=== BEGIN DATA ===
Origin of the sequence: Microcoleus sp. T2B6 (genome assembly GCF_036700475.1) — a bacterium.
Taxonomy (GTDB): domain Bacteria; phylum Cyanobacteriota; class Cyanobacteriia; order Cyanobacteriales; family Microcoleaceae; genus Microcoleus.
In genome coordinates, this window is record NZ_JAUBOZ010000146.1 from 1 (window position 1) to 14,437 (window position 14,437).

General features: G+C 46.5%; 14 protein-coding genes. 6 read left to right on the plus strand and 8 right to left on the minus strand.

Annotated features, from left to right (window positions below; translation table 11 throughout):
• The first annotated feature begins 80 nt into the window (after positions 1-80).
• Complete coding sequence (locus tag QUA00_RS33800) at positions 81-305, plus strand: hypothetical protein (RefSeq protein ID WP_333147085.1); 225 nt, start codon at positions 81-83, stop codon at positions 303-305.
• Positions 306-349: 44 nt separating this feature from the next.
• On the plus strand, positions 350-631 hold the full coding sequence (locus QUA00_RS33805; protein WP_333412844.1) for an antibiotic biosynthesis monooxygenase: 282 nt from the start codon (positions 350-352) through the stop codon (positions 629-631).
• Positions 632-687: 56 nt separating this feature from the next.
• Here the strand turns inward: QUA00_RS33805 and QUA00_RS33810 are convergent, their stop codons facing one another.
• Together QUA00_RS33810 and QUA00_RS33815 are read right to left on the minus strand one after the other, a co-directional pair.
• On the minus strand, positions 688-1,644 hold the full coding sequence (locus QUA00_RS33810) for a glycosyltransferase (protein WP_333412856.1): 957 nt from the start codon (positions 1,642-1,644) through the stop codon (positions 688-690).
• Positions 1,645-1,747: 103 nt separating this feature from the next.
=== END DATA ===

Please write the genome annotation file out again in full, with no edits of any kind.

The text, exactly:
Origin of the sequence: Microcoleus sp. T2B6 (genome assembly GCF_036700475.1) — a bacterium.
Taxonomy (GTDB): domain Bacteria; phylum Cyanobacteriota; class Cyanobacteriia; order Cyanobacteriales; family Microcoleaceae; genus Microcoleus.
In genome coordinates, this window is record NZ_JAUBOZ010000146.1 from 1 (window position 1) to 14,437 (window position 14,437).

General features: G+C 46.5%; 14 protein-coding genes. 6 read left to right on the plus strand and 8 right to left on the minus strand.

Annotated features, from left to right (window positions below; translation table 11 throughout):
• The first annotated feature begins 80 nt into the window (after positions 1-80).
• Complete coding sequence (locus tag QUA00_RS33800) at positions 81-305, plus strand: hypothetical protein (RefSeq protein ID WP_333147085.1); 225 nt, start codon at positions 81-83, stop codon at positions 303-305.
• Positions 306-349: 44 nt separating this feature from the next.
• On the plus strand, positions 350-631 hold the full coding sequence (locus QUA00_RS33805; protein WP_333412844.1) for an antibiotic biosynthesis monooxygenase: 282 nt from the start codon (positions 350-352) through the stop codon (positions 629-631).
• Positions 632-687: 56 nt separating this feature from the next.
• Here the strand turns inward: QUA00_RS33805 and QUA00_RS33810 are convergent, their stop codons facing one another.
• Together QUA00_RS33810 and QUA00_RS33815 are read right to left on the minus strand one after the other, a co-directional pair.
• On the minus strand, positions 688-1,644 hold the full coding sequence (locus QUA00_RS33810) for a glycosyltransferase (protein WP_333412856.1): 957 nt from the start codon (positions 1,642-1,644) through the stop codon (positions 688-690).
• Positions 1,645-1,747: 103 nt separating this feature from the next.